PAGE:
Panel meets to help save key farmland Task force seeking options to prevent parcel's development

'Jewel' in middle of town

Owner left no will

officials want area to be park, open space

March 04, 1997|By Dana Hedgpeth | Dana Hedgpeth,SUN STAFF

In an article in Tuesday's Howard County edition of The Sun, Rupert Friday, a planner in the Maryland Office of Planning, was incorrectly quoted. In reference to the future of Elizabeth C. "Nancy" Smith's property in Columbia, he said: "I'm sure there are sharp land-use attorneys who are already knocking on the heirs' doors after the place."

The Sun regrets the error.

State and local officials launched a belated effort yesterday to protect from development 300 acres of farmland in the middle of east Columbia along Route 175.

About a dozen state legislators, environmentalists, preservationists and officials from Howard County gathered in Annapolis for the first meeting of a hastily formed task force charged with finding options on how to keep commercial interests from gaining hold of the land.

FOR THE RECORD - CORRECTION

The effort follows the Feb. 15 death of the farmland's reclusive owner, 82-year-old Elizabeth C. "Nancy" Smith, who did not leave a will.

Legislators say they fear the land -- worth an estimated $15 million to $30 million and described by one county official as "the jewel in the middle of Columbia" -- may be quickly sold by Smith's heirs to the highest bidder and developed into residential neighborhoods.

The choice, they say, is increased congestion along the already crowded Route 175 corridor vs. a regional park or protected rTC open space.

"I'm sure there are shark land-use attorneys who are already knocking on the heirs' doors after the place," said Rupert Friday, a planner with the Maryland Office of Planning, who was at the meeting. "We want to get some alternatives to preserve that open land in the middle of Columbia out there soon.

"Unless her heirs end up being like the lady who returned the can of Campbell's soup with the jewels in it, somebody's going to want the money out of the estate," Friday said.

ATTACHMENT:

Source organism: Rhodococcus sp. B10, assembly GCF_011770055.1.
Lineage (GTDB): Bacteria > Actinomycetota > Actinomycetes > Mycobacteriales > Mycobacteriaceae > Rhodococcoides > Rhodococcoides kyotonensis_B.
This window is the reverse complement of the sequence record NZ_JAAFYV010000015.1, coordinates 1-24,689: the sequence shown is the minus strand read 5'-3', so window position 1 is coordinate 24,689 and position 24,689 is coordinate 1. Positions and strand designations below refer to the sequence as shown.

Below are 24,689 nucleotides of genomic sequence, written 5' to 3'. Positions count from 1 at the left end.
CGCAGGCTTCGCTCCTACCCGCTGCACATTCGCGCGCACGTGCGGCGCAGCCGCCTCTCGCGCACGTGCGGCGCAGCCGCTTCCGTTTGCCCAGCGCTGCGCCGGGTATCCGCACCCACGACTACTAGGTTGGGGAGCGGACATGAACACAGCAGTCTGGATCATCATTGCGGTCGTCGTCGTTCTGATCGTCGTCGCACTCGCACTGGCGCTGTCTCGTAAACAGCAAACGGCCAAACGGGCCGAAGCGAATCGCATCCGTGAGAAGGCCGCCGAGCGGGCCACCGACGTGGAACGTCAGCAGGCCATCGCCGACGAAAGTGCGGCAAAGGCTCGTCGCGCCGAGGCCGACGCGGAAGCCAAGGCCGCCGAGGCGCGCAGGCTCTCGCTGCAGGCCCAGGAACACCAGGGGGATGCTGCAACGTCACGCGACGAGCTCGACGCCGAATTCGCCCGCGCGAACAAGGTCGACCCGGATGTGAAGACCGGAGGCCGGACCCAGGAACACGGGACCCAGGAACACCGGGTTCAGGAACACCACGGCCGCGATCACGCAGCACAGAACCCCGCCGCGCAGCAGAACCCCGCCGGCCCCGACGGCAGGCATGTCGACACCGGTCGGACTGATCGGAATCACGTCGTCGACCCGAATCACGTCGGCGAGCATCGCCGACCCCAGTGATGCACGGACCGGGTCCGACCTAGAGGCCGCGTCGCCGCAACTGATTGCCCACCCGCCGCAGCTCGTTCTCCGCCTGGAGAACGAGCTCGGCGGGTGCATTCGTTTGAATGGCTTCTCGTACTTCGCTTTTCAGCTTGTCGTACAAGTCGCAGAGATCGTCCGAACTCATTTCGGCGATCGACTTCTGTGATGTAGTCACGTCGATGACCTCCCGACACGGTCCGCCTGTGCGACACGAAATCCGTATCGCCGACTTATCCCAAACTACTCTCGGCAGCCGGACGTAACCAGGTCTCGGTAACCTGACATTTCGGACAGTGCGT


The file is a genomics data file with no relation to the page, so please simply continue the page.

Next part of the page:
Republican Sen. Martin G. Madden and Democratic Dels. Shane Pendergrass and Frank S. Turner -- all of Howard County -- initiated the task force. James H. Eacker, a Howard County Conservancy trustee, was named head of the panel.

Lawyers and county officials say the task force does not stand a high chance of succeeding. They believe Smith's heirs are likely to face tremendous pressure to sell to the highest bidder because of federal inheritance taxes they may range as high as 55 percent.

Many of the options under consideration by the task force -- including building a park on the land or putting it under an open-space or agricultural easement program -- had been presented to Smith and rejected, officials acknowledge.

"Miss Smith was never interested in selling the property," said Joseph W. Rutter Jr., the county's planning and zoning director. "She stuck to her guns and made it known to everyone. Her position was very clear: Keep government hands off of it and keep developers' hands off of it."

Ironically, it was those sentiments that apparently led Smith to avoid making any arrangements -- and which have now led to the land's future being undecided.

Large developers -- such as the Rouse Co. -- farmland preservationists and Howard County planners have been eyeing Smith's property for decades. A recent map of future county parks shows the farm as an ideal location for a large regional park.

Dave Pardoe, a representative of the Central Maryland Audubon Society, said that he had unsuccessfully talked with Smith's attorneys before her death in an effort to get her to preserve the land.

"It's the last piece of open space in that whole area, and it's surrounded by houses and development," he said. "If there's going to be any kind of wildlife sanctuaries in Howard County, that's really the only place left to have it.

"I've heard so many people discuss their ideas for that property," he said. "But Miss Smith was always cautious so she wouldn't sign anything, and ultimately she didn't. Now it faces the sad likelihood that it may get developed."

But the process of sorting out who will inherit the land promises to be so complicated that settling Smith's estate could take a year or more, according to officials in the Howard County Register of Wills.

A review by officials yesterday of the will of her father, Henry E. Smith, offered a new twist. According to Kay K. Hartleb, Howard County's register of wills, Henry E. Smith -- who died in 1939 -- left his estate to his wife, Lillian, and daughter, Elizabeth.

According to a provision in the will, they were to make arrangements for the property through their own wills. If they didn't, the estate reverted to his heirs. Like Elizabeth, Lillian made no arrangements for the land in her will.

"Both the mother and the daughter had the power to appoint someone or dispose of the land in anyway they wished," Hartleb said. "They didn't, so it reverts back to any of Mr. Smith's surviving heirs."

No heirs of Henry Smith have been identified, according to Orphans Court records. An extensive genealogical search will be done to identify Henry Smith's heirs, court officials said.

Ten cousins of Elizabeth Smith have come forward, according to the county's Register of Wills. Smith never married or had children.

Two of these cousins -- both from Baltimore -- have requested to be the personal representative of the estate. The personal representative could earn a commission worth a couple of hundred thousand dollars, officials said. The Orphans Court will appoint a personal representative next week in a hearing.

Pub Date: 3/04/97

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